6. The first point that arises for decision is whether or riot the appellants had the right of private defence of property in the circumstances mentioned above. Section 97, I. P. C., confers on every person a right, subject to the restrictions contained in Section 99, to defend the property, whether movable or immovable, of himself or of any other person, against any act which is an offence falling under ' the definition of theft, robbery, mischief or criminal trespass or which is an attempt to commit theft, robbery, mischief or criminal trespass. The com-| plainant's party's act, if completed, would Lavel amounted to mischief and criminal trespass.

7. Under Section 105, I. P. C., the right of private defence of property commences when a reasonableapprehension of danger to the property commences. It is not necessary that the intended offence should be actually committed. Nor is it necessary that an attempt to commit that offence must have actually taken place. All that is required to give rise to the right of private defence is that a reasonable apprehension of danger to the property should commence. It has always to be found out in the particular circumstances of each ease whether in those circumstances the person who claims the benefit of the right of private defence had a reasonable apprehension of danger to the property. If the question is answered in the affirmative the right exists; and it is not necessary that the offence or an attempt should actually have been committed.

8. The circumstances in the present case are that a body of persons armed with lathis and accompanied with bullocks and a plough were going with the avowed object of upturning the crop which had previously been sown by the appellants. There could be no doubt about their intention. As a matter of fact, they admitted that they were going to commit the very act which the accused apprehended. There was no time for having recourse to lawful authorities because the police .station was five miles away. If any one of the appellants had run to the police station, the mischief would have been done before help could reach from the police station. In the circumstances, the restriction imposed by Section 99 did not come into play. The appellants had a right to protect their property. The mere circumstance that the property was situate at a distance of 6 or 7 furlongs did not prevent the right from coming into existence.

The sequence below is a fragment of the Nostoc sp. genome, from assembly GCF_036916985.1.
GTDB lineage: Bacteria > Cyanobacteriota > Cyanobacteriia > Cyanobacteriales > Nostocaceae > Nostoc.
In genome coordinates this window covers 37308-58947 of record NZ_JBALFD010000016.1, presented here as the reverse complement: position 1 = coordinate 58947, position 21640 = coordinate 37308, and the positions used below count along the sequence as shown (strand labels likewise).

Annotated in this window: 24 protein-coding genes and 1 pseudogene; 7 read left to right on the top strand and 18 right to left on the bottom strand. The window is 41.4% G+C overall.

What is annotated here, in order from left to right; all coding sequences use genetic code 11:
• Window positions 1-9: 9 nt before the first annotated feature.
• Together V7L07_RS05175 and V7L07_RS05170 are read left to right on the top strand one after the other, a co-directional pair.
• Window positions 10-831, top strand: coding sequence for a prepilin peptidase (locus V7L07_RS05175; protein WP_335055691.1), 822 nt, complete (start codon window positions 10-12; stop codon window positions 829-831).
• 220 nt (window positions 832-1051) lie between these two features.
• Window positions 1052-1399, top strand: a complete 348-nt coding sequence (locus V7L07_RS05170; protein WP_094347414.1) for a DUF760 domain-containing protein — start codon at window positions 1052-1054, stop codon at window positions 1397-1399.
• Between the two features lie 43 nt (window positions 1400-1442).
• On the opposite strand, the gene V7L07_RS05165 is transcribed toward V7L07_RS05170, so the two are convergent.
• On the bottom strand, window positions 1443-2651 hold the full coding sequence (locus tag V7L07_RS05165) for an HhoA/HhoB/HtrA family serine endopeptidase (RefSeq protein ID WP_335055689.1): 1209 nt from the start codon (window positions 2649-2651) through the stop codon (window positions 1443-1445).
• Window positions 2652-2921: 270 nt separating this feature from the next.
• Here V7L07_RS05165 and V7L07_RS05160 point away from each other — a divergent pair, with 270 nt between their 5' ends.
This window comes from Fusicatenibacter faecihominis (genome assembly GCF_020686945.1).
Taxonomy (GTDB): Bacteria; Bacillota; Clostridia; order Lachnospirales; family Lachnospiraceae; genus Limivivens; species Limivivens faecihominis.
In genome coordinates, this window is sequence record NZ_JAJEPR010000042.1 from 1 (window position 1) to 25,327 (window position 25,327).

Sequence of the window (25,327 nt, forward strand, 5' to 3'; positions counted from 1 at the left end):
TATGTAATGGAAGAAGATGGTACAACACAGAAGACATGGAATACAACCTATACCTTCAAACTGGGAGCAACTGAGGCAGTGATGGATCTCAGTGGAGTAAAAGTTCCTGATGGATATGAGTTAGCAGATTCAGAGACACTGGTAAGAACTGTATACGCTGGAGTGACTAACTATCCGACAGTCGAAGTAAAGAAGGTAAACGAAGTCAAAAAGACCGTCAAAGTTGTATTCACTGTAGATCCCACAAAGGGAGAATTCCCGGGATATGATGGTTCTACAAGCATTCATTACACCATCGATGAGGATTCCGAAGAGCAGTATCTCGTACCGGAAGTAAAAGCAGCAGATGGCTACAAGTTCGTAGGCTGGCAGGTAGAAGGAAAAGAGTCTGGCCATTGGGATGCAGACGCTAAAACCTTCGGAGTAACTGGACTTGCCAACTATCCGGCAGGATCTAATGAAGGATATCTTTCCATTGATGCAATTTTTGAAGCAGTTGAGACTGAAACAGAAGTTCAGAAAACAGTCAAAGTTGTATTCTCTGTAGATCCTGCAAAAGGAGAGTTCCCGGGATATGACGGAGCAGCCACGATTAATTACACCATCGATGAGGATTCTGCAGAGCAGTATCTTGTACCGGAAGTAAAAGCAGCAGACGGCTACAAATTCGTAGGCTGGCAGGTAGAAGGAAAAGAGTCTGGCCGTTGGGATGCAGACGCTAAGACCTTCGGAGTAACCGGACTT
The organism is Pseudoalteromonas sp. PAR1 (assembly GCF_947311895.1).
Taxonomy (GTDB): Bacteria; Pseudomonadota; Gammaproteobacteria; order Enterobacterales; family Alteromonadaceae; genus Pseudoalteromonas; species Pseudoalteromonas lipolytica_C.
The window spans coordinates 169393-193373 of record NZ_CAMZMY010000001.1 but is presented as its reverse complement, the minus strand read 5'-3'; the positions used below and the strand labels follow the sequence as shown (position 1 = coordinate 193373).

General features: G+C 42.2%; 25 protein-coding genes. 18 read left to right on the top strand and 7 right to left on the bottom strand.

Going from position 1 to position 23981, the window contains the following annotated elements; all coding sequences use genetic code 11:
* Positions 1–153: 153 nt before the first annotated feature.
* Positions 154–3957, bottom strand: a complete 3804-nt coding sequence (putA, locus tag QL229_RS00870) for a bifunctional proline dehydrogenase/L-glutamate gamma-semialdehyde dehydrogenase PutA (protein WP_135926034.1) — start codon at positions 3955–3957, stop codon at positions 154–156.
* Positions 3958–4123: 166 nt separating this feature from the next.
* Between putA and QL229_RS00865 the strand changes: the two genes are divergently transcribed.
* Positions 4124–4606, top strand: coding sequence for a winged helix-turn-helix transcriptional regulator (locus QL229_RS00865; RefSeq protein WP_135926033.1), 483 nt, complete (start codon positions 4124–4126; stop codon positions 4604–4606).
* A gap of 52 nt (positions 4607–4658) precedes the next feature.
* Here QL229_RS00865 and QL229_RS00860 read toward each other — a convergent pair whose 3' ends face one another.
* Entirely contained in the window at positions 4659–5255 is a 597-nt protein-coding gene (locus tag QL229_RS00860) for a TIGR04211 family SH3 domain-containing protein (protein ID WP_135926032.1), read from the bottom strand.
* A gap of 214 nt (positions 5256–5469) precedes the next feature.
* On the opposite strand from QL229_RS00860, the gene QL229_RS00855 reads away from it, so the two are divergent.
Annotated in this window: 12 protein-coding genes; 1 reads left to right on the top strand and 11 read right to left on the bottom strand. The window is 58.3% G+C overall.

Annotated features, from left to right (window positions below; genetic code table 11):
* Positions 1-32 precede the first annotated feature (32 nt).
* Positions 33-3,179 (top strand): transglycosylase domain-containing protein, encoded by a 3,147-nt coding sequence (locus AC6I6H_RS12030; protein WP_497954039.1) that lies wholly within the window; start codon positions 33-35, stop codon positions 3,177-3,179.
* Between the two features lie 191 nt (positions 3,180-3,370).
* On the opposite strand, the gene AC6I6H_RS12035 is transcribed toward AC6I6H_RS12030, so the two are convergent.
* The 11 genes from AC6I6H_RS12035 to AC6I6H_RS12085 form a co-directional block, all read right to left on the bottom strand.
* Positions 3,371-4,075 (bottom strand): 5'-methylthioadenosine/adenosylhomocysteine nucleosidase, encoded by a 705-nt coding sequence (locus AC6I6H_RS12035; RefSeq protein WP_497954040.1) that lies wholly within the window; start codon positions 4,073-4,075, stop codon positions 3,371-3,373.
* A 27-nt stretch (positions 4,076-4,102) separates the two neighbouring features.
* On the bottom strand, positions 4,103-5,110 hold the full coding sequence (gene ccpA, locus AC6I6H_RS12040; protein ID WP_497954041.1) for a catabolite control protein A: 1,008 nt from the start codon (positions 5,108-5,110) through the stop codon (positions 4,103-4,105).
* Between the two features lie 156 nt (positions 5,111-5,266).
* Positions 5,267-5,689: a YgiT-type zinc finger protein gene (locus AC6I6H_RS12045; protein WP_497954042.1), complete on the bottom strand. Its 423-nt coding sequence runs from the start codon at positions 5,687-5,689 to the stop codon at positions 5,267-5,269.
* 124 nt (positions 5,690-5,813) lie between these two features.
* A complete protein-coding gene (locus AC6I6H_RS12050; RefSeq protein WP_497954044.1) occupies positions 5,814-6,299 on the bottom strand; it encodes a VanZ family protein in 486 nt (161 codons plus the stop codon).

We find nothing in the language of the statute to warrant the conclusion that the right of private defence of property can be exercised on the property itself. Even if the person who is claiming that right happens to be placed at some distance from the property, he can exercise that right provided he finds that damage to property will accrue if the right is not exercised. It was not expected of the appellants to run back to the grove in question and there to arrange for the protection of the property. In our opinion, the right of private defence of property could, in the circumstances of the present ease, be exercised at the place where the two parties met. We have no doubt that the appellants had the right of private defence of property. But certainly that right did not extend to the causing of any one's death. The appellants could prevent the complainant's party from proceeding towards the grove and could commit any offence short of death in their attempt to save the property.

9. While the appellants were asserting that right they were doing a perfectly legitimate act and the assembly was not an unlawful assembly. The person from amongst the appellants who exceeded that right and gave the blow which caused Shankar's death did exceed that right. It was his individual act and he alone was liable for the consequences thereof. Unfortunately there is no evidence whatsoever to fix the identity of that individual. The resulf therefore is that we cannot convict any one of the appellants of an offence under Section 304, I. P. C.

10. Apart from the fact that causing of grievous and simple hurts was a legitimate exercise of the right of private defence, there is no evidence whatsoever as to who caused the grievous hurt or even the simple hurt. There can be no presumption that the lathi wielded by every one of the appellants must have necessarily struck one or the other of the injured persons on the complainant's side. The person who did not hit any one committed no offence. Since it cannot, on the evidence on the record, be found out as to who hit the injured persons and who did not, every one is entitled to the benefit of doubt.

11. As already stated there was no unlawful assembly and the provisions of Section 149, I. P. C., cannot be invoked so as to make the persons who did not give any blow vicariously liable for the acts of their comrades. Section 34, I. P. C., also will not apply because there was no prearranged plan.

12. The result, therefore, is that every one of the appellants must get the benefit of the doubt and be acquitted.

13. The appeal is, therefore, allowed. The convictions and sentences are set aside. The appellants shall be released forthwith unless their detention is required in connection with any other offence. The fine, if realised, shall be refunded.